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The effects of military body armour on trunk and hip kinematics during performance of manual handling tasks
journal contributionposted on 2016-01-01, 00:00 authored by Gavin Lenton, Brad AisbettBrad Aisbett, Daniel NEESHAM-SMITH, A Carvajal, Kevin Netto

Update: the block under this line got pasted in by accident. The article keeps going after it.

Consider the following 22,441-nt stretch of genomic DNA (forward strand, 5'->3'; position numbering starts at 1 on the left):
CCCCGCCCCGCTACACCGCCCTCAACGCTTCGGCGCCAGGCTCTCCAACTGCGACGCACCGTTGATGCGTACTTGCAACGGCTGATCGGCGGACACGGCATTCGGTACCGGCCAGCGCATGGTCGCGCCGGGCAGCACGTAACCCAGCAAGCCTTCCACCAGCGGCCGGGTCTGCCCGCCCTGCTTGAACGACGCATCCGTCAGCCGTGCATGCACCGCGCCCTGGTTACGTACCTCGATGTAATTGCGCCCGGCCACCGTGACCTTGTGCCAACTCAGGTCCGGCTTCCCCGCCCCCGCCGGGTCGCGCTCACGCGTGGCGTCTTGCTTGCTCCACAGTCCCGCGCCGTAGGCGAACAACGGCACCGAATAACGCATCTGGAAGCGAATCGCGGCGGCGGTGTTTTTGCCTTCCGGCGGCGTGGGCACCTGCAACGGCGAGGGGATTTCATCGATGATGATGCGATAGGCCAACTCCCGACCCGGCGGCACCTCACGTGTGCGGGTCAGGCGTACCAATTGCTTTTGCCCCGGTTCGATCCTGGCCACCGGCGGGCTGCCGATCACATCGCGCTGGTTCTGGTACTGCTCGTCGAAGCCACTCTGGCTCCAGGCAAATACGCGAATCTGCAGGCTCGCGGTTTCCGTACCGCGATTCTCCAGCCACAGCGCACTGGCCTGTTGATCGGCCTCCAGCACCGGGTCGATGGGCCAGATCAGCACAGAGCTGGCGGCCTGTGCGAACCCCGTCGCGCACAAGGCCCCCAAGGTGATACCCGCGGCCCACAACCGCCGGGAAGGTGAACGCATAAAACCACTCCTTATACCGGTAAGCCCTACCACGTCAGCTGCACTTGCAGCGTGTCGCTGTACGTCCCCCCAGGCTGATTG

Musculoskeletal injuries are reported as burdening the military. An identified risk factor for injury is carrying heavy loads; however, soldiers are also required to wear their load as body armour. To investigate the effects of body armour on trunk and hip kinematics during military-specific manual handling tasks, 16 males completed 3 tasks while wearing each of 4 body armour conditions plus a control. Three-dimensional motion analysis captured and quantified all kinematic data. Average trunk flexion for the weightiest armour type was higher compared with control during the carry component of the ammunition box lift (p < 0.001) and sandbag lift tasks (p < 0.001). Trunk rotation ROM was lower for all armour types compared with control during the ammunition box place component (p < 0.001). The altered kinematics with body armour occurred independent of armour design. In order to optimise armour design, manufacturers need to work with end-users to explore how armour configurations interact with range of personal and situational factors in operationally relevant environments. Practitioner Summary: Musculoskeletal injuries are reported as burdening the military and may relate to body armour wear. Body armour increased trunk flexion and reduced trunk rotation during military-specific lifting and carrying tasks. The altered kinematics may contribute to injury risk, but more research is required.